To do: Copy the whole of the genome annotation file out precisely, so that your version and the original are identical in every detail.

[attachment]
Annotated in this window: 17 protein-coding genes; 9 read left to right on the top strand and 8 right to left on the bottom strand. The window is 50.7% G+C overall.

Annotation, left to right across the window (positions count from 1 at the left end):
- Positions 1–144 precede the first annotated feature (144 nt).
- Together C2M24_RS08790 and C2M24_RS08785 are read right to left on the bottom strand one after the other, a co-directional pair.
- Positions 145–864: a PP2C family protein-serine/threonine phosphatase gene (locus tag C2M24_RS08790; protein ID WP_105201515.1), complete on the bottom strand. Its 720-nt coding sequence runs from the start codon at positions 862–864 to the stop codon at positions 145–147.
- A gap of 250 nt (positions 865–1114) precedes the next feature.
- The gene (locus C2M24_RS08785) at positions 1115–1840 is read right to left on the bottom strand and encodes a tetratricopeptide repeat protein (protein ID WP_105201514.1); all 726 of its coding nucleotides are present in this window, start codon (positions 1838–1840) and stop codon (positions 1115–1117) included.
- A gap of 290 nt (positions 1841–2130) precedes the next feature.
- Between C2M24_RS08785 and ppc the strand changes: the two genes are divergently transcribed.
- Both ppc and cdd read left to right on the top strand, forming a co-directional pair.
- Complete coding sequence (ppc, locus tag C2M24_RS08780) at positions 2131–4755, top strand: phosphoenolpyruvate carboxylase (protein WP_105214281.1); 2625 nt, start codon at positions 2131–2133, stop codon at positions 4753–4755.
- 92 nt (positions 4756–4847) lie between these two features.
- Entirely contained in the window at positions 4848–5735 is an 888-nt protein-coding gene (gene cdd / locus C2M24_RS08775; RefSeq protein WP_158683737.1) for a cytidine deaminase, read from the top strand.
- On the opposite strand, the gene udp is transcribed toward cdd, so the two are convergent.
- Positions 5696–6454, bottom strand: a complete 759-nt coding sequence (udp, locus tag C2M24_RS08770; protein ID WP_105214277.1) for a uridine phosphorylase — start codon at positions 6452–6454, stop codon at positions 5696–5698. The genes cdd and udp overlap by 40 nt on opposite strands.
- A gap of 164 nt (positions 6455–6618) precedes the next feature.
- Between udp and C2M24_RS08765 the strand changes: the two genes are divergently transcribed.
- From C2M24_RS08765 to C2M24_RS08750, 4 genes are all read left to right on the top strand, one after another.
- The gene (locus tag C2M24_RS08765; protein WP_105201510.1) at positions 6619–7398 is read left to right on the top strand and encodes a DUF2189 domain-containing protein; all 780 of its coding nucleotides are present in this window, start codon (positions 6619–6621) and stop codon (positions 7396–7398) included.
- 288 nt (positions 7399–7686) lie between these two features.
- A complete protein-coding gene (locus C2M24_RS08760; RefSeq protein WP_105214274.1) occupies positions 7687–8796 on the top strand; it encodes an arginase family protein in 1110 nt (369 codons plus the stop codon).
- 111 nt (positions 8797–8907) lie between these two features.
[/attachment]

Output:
Annotated in this window: 17 protein-coding genes; 9 read left to right on the top strand and 8 right to left on the bottom strand. The window is 50.7% G+C overall.

Annotation, left to right across the window (positions count from 1 at the left end):
- Positions 1–144 precede the first annotated feature (144 nt).
- Together C2M24_RS08790 and C2M24_RS08785 are read right to left on the bottom strand one after the other, a co-directional pair.
- Positions 145–864: a PP2C family protein-serine/threonine phosphatase gene (locus tag C2M24_RS08790; protein ID WP_105201515.1), complete on the bottom strand. Its 720-nt coding sequence runs from the start codon at positions 862–864 to the stop codon at positions 145–147.
- A gap of 250 nt (positions 865–1114) precedes the next feature.
- The gene (locus C2M24_RS08785) at positions 1115–1840 is read right to left on the bottom strand and encodes a tetratricopeptide repeat protein (protein ID WP_105201514.1); all 726 of its coding nucleotides are present in this window, start codon (positions 1838–1840) and stop codon (positions 1115–1117) included.
- A gap of 290 nt (positions 1841–2130) precedes the next feature.
- Between C2M24_RS08785 and ppc the strand changes: the two genes are divergently transcribed.
- Both ppc and cdd read left to right on the top strand, forming a co-directional pair.
- Complete coding sequence (ppc, locus tag C2M24_RS08780) at positions 2131–4755, top strand: phosphoenolpyruvate carboxylase (protein WP_105214281.1); 2625 nt, start codon at positions 2131–2133, stop codon at positions 4753–4755.
- 92 nt (positions 4756–4847) lie between these two features.
- Entirely contained in the window at positions 4848–5735 is an 888-nt protein-coding gene (gene cdd / locus C2M24_RS08775; RefSeq protein WP_158683737.1) for a cytidine deaminase, read from the top strand.
- On the opposite strand, the gene udp is transcribed toward cdd, so the two are convergent.
- Positions 5696–6454, bottom strand: a complete 759-nt coding sequence (udp, locus tag C2M24_RS08770; protein ID WP_105214277.1) for a uridine phosphorylase — start codon at positions 6452–6454, stop codon at positions 5696–5698. The genes cdd and udp overlap by 40 nt on opposite strands.
- A gap of 164 nt (positions 6455–6618) precedes the next feature.
- Between udp and C2M24_RS08765 the strand changes: the two genes are divergently transcribed.
- From C2M24_RS08765 to C2M24_RS08750, 4 genes are all read left to right on the top strand, one after another.
- The gene (locus tag C2M24_RS08765; protein WP_105201510.1) at positions 6619–7398 is read left to right on the top strand and encodes a DUF2189 domain-containing protein; all 780 of its coding nucleotides are present in this window, start codon (positions 6619–6621) and stop codon (positions 7396–7398) included.
- 288 nt (positions 7399–7686) lie between these two features.
- A complete protein-coding gene (locus C2M24_RS08760; RefSeq protein WP_105214274.1) occupies positions 7687–8796 on the top strand; it encodes an arginase family protein in 1110 nt (369 codons plus the stop codon).
- 111 nt (positions 8797–8907) lie between these two features.